Doubling the rate of energy intensity improvements – a measure of energy efficiency – from 2% to 4% can save 95 exajoules (EJ) a year of final energy consumption, equivalent to China’s current final energy consumption, according to new analysis from the International Energy Agency (IEA).

Achieving these savings would enable a further five gigatonnes (Gt) of annual CO2 emissions reductions by 2030. This is around one-third of the emission abatement needed this decade in the IEA’s Net Zero Emissions by 2050 Scenario.

Fatih Birol, executive director of the IEA, at the opening ceremony of the 7th Annual Global Conference on Energy Efficiency in Sønderborg, Denmark, on 8 June 2022. (Photo by Nour Ghantous)

The IEA says that with such an energy efficiency improvement, final energy demand in 2030 can be 5% lower than today but with an economy 40% larger. The 95EJ saving would avoid nearly 30 million barrels of oil per day and 650 billion cubic metres of natural gas per year – four times as much as the EU imported from Russia in 2021.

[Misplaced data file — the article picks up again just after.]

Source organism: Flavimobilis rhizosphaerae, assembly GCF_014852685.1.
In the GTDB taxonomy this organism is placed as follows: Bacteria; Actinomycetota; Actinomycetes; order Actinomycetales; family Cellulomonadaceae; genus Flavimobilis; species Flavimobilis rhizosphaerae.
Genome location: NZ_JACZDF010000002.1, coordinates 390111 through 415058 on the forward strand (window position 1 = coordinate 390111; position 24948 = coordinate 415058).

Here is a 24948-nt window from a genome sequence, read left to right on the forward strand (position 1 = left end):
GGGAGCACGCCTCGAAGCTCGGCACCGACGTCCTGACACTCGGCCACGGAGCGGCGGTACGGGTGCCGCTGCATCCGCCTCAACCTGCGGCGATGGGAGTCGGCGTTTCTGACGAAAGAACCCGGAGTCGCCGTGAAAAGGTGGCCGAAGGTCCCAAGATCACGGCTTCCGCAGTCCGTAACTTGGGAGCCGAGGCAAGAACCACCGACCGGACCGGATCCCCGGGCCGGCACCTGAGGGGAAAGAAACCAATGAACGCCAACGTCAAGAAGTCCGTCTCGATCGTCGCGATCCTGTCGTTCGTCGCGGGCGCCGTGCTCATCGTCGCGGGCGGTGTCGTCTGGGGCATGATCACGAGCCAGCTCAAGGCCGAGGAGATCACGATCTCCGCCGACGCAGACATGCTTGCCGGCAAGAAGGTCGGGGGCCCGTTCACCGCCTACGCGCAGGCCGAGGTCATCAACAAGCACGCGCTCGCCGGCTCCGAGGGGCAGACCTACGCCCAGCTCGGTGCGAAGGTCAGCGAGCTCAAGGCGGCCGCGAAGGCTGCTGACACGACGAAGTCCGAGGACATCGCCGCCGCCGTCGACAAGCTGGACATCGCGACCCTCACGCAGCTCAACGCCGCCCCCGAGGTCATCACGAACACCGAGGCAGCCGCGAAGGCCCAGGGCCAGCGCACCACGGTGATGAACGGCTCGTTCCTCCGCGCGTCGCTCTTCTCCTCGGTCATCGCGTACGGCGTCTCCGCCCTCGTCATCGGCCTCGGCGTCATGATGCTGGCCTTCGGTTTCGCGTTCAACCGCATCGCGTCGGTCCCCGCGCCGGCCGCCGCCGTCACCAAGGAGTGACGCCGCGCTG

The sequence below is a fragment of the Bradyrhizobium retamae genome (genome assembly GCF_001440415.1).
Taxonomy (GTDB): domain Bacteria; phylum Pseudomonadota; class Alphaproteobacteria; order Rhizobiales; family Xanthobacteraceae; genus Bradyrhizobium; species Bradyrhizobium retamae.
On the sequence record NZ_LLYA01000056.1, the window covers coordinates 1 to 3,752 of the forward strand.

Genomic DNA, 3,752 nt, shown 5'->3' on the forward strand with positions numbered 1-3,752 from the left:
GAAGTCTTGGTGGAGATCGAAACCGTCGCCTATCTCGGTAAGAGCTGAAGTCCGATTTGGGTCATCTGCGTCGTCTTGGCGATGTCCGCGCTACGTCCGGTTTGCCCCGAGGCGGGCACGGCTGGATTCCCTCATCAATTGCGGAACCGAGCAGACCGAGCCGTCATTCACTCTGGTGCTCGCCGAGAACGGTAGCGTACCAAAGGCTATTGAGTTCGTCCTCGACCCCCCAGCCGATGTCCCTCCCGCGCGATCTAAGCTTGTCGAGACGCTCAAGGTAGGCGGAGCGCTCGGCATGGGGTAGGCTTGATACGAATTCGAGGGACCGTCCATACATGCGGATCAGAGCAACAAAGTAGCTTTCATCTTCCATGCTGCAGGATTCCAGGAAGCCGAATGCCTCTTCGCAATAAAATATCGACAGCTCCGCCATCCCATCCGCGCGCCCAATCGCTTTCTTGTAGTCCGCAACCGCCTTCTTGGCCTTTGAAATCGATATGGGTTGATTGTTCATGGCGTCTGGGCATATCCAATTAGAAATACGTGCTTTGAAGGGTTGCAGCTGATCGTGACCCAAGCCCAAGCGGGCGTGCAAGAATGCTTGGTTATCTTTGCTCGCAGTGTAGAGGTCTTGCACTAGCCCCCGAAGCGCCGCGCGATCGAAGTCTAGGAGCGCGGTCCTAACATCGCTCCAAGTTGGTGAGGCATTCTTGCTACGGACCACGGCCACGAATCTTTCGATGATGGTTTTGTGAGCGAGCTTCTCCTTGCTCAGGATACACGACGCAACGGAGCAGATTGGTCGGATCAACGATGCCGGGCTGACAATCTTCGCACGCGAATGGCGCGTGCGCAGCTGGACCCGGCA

“The good news is that the solutions are there to improve energy efficiency in all sectors," said Kim Fausing, CEO of Danfoss, co-organiser of the IEA's 7th Annual Global Conference on Energy Efficiency in Sønderborg, Denmark, where the report was launched on 8 June.

“We need action because the greenest energy is the energy we don’t use,” Fausing added. The IEA calls for a global push on energy efficiency with demand abatement measures such as electrification, behaviour change, digitalisation and material efficiency.

Scaling up investment to achieve these energy savings can facilitate ten million jobs by 2030 and lower household energy bills by at least $650bn a year by 2030, the agency suggests.

Without the global energy intensity gains of the past two decades, emissions growth would have been almost double, or around 8Gt per year higher in 2019, states the IEA report.